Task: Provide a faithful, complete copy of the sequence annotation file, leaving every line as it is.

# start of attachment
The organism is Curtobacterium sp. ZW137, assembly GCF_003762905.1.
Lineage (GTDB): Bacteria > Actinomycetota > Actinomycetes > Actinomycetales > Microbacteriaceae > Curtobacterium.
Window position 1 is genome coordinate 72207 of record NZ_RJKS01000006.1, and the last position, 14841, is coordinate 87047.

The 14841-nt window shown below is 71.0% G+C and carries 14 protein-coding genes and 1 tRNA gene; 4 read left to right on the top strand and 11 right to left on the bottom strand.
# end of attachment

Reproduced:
The organism is Curtobacterium sp. ZW137, assembly GCF_003762905.1.
Lineage (GTDB): Bacteria > Actinomycetota > Actinomycetes > Actinomycetales > Microbacteriaceae > Curtobacterium.
Window position 1 is genome coordinate 72207 of record NZ_RJKS01000006.1, and the last position, 14841, is coordinate 87047.

The 14841-nt window shown below is 71.0% G+C and carries 14 protein-coding genes and 1 tRNA gene; 4 read left to right on the top strand and 11 right to left on the bottom strand.